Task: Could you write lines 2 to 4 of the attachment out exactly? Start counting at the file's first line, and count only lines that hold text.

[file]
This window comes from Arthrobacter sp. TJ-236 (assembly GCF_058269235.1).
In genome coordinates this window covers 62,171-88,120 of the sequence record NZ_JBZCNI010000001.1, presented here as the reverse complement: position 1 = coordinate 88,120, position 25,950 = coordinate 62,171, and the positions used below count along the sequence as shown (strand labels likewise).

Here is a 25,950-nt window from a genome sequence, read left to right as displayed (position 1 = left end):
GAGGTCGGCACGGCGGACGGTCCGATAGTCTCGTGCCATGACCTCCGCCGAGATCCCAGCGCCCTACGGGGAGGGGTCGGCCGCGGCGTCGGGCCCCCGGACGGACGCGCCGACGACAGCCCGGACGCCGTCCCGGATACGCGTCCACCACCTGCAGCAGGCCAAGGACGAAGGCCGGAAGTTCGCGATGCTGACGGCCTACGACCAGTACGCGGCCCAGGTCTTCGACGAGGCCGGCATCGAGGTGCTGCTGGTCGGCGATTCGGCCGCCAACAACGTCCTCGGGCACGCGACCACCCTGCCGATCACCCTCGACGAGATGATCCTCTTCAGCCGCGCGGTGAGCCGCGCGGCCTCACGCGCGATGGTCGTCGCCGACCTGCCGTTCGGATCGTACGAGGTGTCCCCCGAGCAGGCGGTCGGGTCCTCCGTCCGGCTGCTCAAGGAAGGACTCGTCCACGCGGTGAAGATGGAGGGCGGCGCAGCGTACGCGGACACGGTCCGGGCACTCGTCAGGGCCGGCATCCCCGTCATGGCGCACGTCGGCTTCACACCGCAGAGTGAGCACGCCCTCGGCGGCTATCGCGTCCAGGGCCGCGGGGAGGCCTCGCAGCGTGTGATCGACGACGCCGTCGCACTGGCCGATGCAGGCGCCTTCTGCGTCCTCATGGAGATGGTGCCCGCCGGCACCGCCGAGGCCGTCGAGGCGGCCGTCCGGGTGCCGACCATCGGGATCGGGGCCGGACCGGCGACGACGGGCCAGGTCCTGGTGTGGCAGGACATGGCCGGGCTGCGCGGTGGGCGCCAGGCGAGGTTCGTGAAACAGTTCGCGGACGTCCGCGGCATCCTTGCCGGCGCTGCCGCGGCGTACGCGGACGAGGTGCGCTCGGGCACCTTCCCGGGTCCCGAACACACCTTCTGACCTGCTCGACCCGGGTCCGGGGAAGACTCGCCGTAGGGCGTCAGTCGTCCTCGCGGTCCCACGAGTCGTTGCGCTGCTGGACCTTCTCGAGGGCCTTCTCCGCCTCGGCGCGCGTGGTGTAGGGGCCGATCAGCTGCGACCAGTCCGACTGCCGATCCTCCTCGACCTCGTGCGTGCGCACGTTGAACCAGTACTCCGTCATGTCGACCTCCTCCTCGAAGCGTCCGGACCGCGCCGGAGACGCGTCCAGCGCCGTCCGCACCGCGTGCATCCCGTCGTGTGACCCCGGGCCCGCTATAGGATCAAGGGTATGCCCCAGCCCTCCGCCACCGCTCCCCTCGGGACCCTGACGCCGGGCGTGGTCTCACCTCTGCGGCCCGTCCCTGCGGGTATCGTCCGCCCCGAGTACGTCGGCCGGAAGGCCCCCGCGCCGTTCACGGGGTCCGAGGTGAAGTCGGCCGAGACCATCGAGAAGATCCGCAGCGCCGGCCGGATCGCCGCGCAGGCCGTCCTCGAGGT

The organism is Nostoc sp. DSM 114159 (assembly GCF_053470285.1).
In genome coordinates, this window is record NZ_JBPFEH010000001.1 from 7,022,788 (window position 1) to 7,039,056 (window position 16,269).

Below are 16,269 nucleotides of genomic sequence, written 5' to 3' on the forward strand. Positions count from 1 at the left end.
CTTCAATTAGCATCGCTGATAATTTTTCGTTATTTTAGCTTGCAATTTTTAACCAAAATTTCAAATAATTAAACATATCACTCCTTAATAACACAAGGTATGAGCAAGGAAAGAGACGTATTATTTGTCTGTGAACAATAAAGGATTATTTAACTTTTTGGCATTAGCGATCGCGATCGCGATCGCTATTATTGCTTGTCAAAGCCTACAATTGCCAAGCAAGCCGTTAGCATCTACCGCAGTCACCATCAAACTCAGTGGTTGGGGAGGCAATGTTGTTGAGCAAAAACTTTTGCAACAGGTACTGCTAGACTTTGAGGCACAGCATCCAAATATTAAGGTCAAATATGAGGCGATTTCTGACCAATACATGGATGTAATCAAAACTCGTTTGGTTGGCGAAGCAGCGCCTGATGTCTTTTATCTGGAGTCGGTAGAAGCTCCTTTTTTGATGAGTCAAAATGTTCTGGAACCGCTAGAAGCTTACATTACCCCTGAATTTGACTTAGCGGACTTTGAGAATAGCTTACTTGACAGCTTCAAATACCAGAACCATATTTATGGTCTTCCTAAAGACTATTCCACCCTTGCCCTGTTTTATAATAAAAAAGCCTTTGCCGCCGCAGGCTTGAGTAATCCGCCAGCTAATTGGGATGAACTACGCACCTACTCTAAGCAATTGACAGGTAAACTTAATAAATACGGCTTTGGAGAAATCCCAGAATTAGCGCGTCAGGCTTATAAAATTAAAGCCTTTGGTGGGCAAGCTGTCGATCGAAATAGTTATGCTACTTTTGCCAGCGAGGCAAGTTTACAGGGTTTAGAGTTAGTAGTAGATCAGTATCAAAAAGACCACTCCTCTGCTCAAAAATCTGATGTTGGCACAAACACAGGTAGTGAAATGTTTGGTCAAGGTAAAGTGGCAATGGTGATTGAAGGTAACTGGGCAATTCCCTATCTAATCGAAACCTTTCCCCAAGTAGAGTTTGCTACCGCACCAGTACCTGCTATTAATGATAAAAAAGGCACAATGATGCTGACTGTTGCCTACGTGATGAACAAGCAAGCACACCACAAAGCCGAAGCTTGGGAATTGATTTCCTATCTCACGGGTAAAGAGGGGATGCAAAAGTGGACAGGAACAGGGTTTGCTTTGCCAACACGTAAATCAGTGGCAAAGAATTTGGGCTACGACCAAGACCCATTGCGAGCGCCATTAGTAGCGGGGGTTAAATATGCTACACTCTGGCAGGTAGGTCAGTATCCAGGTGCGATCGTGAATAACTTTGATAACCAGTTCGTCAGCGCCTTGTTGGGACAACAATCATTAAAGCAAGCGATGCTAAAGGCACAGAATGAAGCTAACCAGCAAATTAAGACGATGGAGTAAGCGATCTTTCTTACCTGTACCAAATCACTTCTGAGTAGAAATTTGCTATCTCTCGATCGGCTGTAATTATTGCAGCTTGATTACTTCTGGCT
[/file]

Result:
In genome coordinates this window covers 62,171-88,120 of the sequence record NZ_JBZCNI010000001.1, presented here as the reverse complement: position 1 = coordinate 88,120, position 25,950 = coordinate 62,171, and the positions used below count along the sequence as shown (strand labels likewise).

Here is a 25,950-nt window from a genome sequence, read left to right as displayed (position 1 = left end):
GAGGTCGGCACGGCGGACGGTCCGATAGTCTCGTGCCATGACCTCCGCCGAGATCCCAGCGCCCTACGGGGAGGGGTCGGCCGCGGCGTCGGGCCCCCGGACGGACGCGCCGACGACAGCCCGGACGCCGTCCCGGATACGCGTCCACCACCTGCAGCAGGCCAAGGACGAAGGCCGGAAGTTCGCGATGCTGACGGCCTACGACCAGTACGCGGCCCAGGTCTTCGACGAGGCCGGCATCGAGGTGCTGCTGGTCGGCGATTCGGCCGCCAACAACGTCCTCGGGCACGCGACCACCCTGCCGATCACCCTCGACGAGATGATCCTCTTCAGCCGCGCGGTGAGCCGCGCGGCCTCACGCGCGATGGTCGTCGCCGACCTGCCGTTCGGATCGTACGAGGTGTCCCCCGAGCAGGCGGTCGGGTCCTCCGTCCGGCTGCTCAAGGAAGGACTCGTCCACGCGGTGAAGATGGAGGGCGGCGCAGCGTACGCGGACACGGTCCGGGCACTCGTCAGGGCCGGCATCCCCGTCATGGCGCACGTCGGCTTCACACCGCAGAGTGAGCACGCCCTCGGCGGCTATCGCGTCCAGGGCCGCGGGGAGGCCTCGCAGCGTGTGATCGACGACGCCGTCGCACTGGCCGATGCAGGCGCCTTCTGCGTCCTCATGGAGATGGTGCCCGCCGGCACCGCCGAGGCCGTCGAGGCGGCCGTCCGGGTGCCGACCATCGGGATCGGGGCCGGACCGGCGACGACGGGCCAGGTCCTGGTGTGGCAGGACATGGCCGGGCTGCGCGGTGGGCGCCAGGCGAGGTTCGTGAAACAGTTCGCGGACGTCCGCGGCATCCTTGCCGGCGCTGCCGCGGCGTACGCGGACGAGGTGCGCTCGGGCACCTTCCCGGGTCCCGAACACACCTTCTGACCTGCTCGACCCGGGTCCGGGGAAGACTCGCCGTAGGGCGTCAGTCGTCCTCGCGGTCCCACGAGTCGTTGCGCTGCTGGACCTTCTCGAGGGCCTTCTCCGCCTCGGCGCGCGTGGTGTAGGGGCCGATCAGCTGCGACCAGTCCGACTGCCGATCCTCCTCGACCTCGTGCGTGCGCACGTTGAACCAGTACTCCGTCATGTCGACCTCCTCCTCGAAGCGTCCGGACCGCGCCGGAGACGCGTCCAGCGCCGTCCGCACCGCGTGCATCCCGTCGTGTGACCCCGGGCCCGCTATAGGATCAAGGGTATGCCCCAGCCCTCCGCCACCGCTCCCCTCGGGACCCTGACGCCGGGCGTGGTCTCACCTCTGCGGCCCGTCCCTGCGGGTATCGTCCGCCCCGAGTACGTCGGCCGGAAGGCCCCCGCGCCGTTCACGGGGTCCGAGGTGAAGTCGGCCGAGACCATCGAGAAGATCCGCAGCGCCGGCCGGATCGCCGCGCAGGCCGTCCTCGAGGT